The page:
. . . I think that I will attach the new mirror, whether first or second surface, with the double side tape.
Many double-stick tapes use an adhesive that won't stand up to heat. Typical ratings are for a max of 150F or 200F -- and old tungsten or halogen units will often get hotter than that.
You might want to experiment with your chosen tape and a heat gun first -- or look up the adhesive if the manufacturer provides a spec. Alternatively, McMaster Carr and others sell higher temperature double stick tapes (variously good to 250F, 300F, top around 500F).
Thanks PeteM for this important comment.
Since the old mirror was defective, I already replaced it with a new second-surface mirror (at least until I get the first-surface and try it), using a No-Name double sided tape. I had been concerned about heat from the lamp, so before I installed it, I checked with a Fluke digital thermometer and a bare-bead thermocouple sensor. Placed the sensor tip inside the assembled (without mirror) field aperture unit, near the back. Turned on the 10W LED illuminator (unfortunately, no halogen...). Room temperature was 75F. The temperature inside the frame rose by about 18F, then leveled off. This is a rough measurement for sure, heat dissipation varies, and the scope stand was lying on its side, so heat losses by natural ventilation were optimal.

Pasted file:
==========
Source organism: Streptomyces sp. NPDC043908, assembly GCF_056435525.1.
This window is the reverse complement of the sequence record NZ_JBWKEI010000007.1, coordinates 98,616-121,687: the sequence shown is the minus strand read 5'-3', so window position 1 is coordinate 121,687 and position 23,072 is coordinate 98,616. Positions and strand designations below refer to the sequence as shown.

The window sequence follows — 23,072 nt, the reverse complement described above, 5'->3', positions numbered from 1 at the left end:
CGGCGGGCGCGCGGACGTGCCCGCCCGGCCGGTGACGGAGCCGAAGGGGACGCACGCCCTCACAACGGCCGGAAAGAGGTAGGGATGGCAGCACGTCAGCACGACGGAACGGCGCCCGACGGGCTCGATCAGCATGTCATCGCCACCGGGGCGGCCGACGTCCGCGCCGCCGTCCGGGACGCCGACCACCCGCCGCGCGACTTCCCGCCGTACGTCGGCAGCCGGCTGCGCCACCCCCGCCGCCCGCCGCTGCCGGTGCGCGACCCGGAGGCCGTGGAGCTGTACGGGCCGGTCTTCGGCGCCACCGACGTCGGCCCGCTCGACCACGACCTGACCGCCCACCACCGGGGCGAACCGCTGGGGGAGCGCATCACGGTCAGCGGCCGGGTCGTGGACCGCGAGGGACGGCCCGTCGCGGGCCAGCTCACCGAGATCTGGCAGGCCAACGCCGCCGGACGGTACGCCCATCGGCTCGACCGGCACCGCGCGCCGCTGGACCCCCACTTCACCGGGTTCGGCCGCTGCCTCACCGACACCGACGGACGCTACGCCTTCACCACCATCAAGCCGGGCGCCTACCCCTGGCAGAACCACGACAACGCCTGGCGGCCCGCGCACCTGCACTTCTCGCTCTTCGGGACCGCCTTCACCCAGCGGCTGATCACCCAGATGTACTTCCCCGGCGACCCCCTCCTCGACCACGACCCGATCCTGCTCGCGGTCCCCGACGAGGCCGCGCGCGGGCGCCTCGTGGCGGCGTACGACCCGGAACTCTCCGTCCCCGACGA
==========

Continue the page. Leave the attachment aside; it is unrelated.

Heat dissipation mainly occurs via conduction through the aluminum base of the stand. I believe, that even on a very warm day (say 90F room temperature, no AC), the mirror temperature will not reach 120. Still, I will keep that in mind.
P.S. One advantage of this commercial LED illumination setup is that the multi-fin heat sink of the lamp "housing" is outside the base of the microscope, not within the space under the stand as in some home-built LED conversions. Hence, much or most of the heat created by the LED supply is dissipated outside the scope itself.